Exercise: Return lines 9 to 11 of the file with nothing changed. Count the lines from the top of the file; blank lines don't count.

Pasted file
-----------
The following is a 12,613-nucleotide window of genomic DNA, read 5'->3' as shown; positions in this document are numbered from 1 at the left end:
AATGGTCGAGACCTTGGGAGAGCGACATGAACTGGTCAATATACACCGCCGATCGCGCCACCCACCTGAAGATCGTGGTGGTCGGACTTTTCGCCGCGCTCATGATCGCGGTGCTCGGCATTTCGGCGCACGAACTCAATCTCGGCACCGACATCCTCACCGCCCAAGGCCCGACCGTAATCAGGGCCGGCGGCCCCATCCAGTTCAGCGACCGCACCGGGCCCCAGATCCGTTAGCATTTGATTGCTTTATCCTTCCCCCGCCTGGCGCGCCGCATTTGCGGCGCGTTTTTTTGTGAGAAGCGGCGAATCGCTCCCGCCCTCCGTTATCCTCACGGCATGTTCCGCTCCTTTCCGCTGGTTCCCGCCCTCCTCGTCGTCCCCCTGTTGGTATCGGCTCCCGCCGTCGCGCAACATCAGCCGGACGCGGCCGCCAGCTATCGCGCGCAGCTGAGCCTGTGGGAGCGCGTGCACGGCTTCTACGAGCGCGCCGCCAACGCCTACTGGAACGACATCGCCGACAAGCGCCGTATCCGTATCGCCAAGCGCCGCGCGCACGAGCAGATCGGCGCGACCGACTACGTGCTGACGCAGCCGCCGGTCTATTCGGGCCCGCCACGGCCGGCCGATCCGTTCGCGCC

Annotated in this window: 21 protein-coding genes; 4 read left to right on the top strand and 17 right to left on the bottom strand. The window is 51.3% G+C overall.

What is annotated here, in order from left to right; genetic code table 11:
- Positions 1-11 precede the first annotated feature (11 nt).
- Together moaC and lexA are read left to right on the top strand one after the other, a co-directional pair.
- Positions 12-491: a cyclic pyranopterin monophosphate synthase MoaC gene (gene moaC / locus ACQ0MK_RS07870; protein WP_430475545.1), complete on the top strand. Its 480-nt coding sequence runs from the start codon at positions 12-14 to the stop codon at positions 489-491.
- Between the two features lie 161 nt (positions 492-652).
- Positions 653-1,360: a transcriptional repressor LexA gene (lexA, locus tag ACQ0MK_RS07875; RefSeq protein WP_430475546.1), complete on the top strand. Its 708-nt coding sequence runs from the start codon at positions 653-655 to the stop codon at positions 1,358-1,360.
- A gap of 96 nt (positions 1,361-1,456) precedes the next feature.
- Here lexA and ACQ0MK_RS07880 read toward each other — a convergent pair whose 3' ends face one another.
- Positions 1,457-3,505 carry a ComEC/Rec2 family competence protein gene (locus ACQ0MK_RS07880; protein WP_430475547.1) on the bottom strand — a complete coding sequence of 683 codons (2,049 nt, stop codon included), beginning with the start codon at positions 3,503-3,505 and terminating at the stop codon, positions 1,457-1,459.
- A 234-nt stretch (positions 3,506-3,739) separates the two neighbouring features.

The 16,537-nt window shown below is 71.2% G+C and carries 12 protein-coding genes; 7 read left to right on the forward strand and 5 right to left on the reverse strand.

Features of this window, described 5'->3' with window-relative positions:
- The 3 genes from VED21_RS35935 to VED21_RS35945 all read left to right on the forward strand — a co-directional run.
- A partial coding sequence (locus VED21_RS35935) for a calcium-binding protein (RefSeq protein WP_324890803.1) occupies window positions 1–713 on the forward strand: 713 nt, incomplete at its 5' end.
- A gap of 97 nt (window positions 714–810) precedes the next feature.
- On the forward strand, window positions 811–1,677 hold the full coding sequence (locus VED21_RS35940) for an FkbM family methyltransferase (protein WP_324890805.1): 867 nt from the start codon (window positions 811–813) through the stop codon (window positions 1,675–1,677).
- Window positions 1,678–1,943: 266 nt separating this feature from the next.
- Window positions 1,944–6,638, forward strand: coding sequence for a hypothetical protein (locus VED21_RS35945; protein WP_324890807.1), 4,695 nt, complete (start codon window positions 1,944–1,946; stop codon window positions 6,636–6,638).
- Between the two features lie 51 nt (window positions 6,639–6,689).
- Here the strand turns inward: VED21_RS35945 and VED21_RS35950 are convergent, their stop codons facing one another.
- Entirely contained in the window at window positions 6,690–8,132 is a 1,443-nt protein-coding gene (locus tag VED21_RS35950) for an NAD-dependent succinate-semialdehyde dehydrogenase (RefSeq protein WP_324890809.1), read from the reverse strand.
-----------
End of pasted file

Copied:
- Positions 653-1,360: a transcriptional repressor LexA gene (lexA, locus tag ACQ0MK_RS07875; RefSeq protein WP_430475546.1), complete on the top strand. Its 708-nt coding sequence runs from the start codon at positions 653-655 to the stop codon at positions 1,358-1,360.
- A gap of 96 nt (positions 1,361-1,456) precedes the next feature.
- Here lexA and ACQ0MK_RS07880 read toward each other — a convergent pair whose 3' ends face one another.